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Vaccinators ‘should encourage’ high-risk groups to have Covid jab

Vaccinators ‘should encourage’ high-risk groups to have Covid jab
A vial of SARS-CoV2 COVID-19 vaccine in a medical research and development laboratory. Science 3D illustration. (A vial of SARS-CoV2 COVID-19 vaccine in a medical research and development laboratory. Science 3D illustration. , ASCII, 113 components,

Healthcare professional adminstering Covid vaccinations should encourage men, those who are obese and people working in professions with higher risk from Covid to have their jab.

This is according to the guidance issued by the Joint Committee on Vaccination and Immunisation (JCVI) yesterday for the second phase of the Covid vaccination programme.

Online bookings via the national booking system opened to the over-45s yesterday morning after the Government reached its target of offering a first dose of vaccine to the nine most vulerable groups – including over 50s.

The JCVI second phase Covid vaccination guidance released yesterday said: ‘Unvaccinated individuals who are at increased risk of severe outcomes from Covid-19 on account of their occupation, male sex, obesity or ethnic background are likely to be vaccinated most rapidly by an operationally simple vaccine strategy.

‘JCVI strongly advises that individuals in these groups promptly take up the offer of vaccination when they are offered, and that deployment teams should utilise their understanding of local health systems and demographics, combined with clear communications and outreach activity, to promote vaccination in these groups.’

It pointed out these higher-risk groups would not be prioritised and no alternative to the AstraZeneca Covid vaccine will be offered to the over-30s. Although, it ‘strongly advises that priority is given to the deployment of vaccination in the most appropriate manner to promote vaccine uptake in persons from ethnic minority backgrounds who have not yet been vaccinated.’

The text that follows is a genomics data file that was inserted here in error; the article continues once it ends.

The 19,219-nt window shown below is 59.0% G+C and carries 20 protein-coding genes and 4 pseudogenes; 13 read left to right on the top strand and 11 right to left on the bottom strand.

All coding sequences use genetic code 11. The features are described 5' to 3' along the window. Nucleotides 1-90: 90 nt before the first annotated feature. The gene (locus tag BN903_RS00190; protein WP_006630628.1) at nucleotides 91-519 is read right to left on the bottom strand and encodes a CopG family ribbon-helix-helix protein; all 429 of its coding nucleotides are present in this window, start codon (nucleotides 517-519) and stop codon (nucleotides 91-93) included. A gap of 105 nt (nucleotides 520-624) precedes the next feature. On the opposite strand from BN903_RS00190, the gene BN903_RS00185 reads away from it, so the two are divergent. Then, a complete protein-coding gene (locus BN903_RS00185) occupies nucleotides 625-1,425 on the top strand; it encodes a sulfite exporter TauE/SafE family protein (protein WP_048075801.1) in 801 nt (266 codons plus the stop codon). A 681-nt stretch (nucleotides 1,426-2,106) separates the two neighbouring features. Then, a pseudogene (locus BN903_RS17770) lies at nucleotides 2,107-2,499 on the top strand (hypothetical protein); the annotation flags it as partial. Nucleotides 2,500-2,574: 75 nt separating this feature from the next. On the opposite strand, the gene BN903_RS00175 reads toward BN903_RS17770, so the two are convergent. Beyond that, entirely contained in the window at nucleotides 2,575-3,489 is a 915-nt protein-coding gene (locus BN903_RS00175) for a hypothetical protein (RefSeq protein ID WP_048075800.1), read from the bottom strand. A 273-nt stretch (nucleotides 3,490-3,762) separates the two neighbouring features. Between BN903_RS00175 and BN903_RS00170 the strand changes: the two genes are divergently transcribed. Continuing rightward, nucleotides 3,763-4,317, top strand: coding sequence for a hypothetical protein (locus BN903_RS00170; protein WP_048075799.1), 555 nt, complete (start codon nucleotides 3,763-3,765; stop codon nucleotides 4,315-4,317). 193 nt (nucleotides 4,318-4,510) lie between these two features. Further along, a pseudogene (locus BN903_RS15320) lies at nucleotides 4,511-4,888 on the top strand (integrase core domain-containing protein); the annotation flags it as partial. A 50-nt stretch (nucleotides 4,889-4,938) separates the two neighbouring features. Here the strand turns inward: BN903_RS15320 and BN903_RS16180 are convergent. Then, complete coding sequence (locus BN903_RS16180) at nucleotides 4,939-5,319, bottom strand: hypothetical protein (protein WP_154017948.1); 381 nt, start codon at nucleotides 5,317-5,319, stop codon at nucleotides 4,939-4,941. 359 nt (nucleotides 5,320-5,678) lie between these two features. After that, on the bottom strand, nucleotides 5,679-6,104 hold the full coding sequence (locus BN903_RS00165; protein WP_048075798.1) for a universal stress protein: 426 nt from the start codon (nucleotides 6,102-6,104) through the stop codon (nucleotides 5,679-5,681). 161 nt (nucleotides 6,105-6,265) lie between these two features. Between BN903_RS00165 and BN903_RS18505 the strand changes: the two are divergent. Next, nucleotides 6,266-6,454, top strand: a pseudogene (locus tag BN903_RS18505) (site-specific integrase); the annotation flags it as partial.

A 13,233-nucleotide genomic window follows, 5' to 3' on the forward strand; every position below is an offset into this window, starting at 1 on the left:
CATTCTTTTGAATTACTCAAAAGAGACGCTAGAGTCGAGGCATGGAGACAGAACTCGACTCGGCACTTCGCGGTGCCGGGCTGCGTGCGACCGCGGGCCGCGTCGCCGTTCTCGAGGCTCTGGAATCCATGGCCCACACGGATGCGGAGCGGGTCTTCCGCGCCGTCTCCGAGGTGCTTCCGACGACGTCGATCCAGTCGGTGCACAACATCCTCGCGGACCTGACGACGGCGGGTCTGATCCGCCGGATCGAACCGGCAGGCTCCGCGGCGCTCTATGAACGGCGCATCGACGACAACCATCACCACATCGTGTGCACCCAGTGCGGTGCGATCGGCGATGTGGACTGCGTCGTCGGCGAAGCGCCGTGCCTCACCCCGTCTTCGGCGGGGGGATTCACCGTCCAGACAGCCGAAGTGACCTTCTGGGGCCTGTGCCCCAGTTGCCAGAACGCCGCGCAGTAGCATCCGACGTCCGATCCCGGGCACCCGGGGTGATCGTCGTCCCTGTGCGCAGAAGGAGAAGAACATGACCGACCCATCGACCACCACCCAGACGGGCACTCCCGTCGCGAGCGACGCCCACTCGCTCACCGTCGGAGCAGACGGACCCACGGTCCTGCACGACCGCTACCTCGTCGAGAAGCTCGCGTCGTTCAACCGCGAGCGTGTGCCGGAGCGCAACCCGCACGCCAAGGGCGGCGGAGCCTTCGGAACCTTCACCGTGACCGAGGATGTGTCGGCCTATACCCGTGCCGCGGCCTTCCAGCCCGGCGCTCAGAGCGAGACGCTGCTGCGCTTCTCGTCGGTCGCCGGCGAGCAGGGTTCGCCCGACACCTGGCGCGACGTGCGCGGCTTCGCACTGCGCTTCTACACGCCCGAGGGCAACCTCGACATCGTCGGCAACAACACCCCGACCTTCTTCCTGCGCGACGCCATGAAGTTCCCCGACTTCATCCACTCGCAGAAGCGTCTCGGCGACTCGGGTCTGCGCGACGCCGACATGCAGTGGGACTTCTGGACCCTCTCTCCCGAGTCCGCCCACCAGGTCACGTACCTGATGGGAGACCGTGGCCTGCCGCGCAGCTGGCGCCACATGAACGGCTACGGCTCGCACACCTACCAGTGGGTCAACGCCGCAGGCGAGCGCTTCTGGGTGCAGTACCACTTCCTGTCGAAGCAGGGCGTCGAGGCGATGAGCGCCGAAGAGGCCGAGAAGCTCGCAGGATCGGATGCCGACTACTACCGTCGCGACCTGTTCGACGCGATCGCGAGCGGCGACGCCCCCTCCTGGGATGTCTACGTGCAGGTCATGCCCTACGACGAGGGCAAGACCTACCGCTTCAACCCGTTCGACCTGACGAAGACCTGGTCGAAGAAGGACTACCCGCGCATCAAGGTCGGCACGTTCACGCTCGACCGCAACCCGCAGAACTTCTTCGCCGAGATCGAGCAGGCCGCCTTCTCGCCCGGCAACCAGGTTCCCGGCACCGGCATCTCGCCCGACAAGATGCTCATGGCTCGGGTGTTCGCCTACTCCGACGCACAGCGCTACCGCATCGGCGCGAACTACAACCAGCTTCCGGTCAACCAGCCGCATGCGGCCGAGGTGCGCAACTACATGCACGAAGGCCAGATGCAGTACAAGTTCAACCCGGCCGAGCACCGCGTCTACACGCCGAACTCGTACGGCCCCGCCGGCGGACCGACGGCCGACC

The JCVI confirmed the rollout will follow an age-based approach, starting with those aged 40-49, then 30-39s and finally the 18-29s – justifying the approach by saying a ‘simple’ prioritisation based on age would be rolled out most quickly.

With regards to concerns for extremely rare blood clots following vaccination, it reiterated that the ‘benefits of prompt vaccination’ with the AstraZeneca vaccine ‘far outweigh the risk of adverse events for individuals aged 30 years and over’, as well as those with underlying conditions.

The JCVI did, however, recommend patients should be informed of the frequency of ‘mild to moderate reactions’ to the vaccine in younger adults and advised to take paracetamol to mitigate symptoms.

It added it ‘supports flexibility’ in vaccine delivery to ensure ‘every opportunity’ is taken to offer the jab to groups with lower uptake – including the use of different vaccination settings and delivery to multigenerational households.

While no vaccines are currently authorised for use in children, the JCVI has ‘started to consider evidence’ on the risk of serious disease in children, the role they may play in transmission and the safety and efficacy of Covid vaccines in children, it added.

Speaking in the House of Commons yesterday, health secretary Matt Hancock said: ‘Today, the JCVI has published its final advice on an age-based prioritisation, which we accept in full.

‘I can announce formally, that from today we have opened up invitations to get a vaccine to all aged over 45, and then we will proceed to everyone aged over 40 in line with supplies.’

All four UK nations have agreed to adopt the JCVI’s recommended approach, the Department of Health and Social Care has confirmed.

The news comes as NHS England last week said GP-led sites will not receive any new first-dose Covid vaccine deliveries at all over the next two weeks – over and above what was already expected – due to reduced supply.

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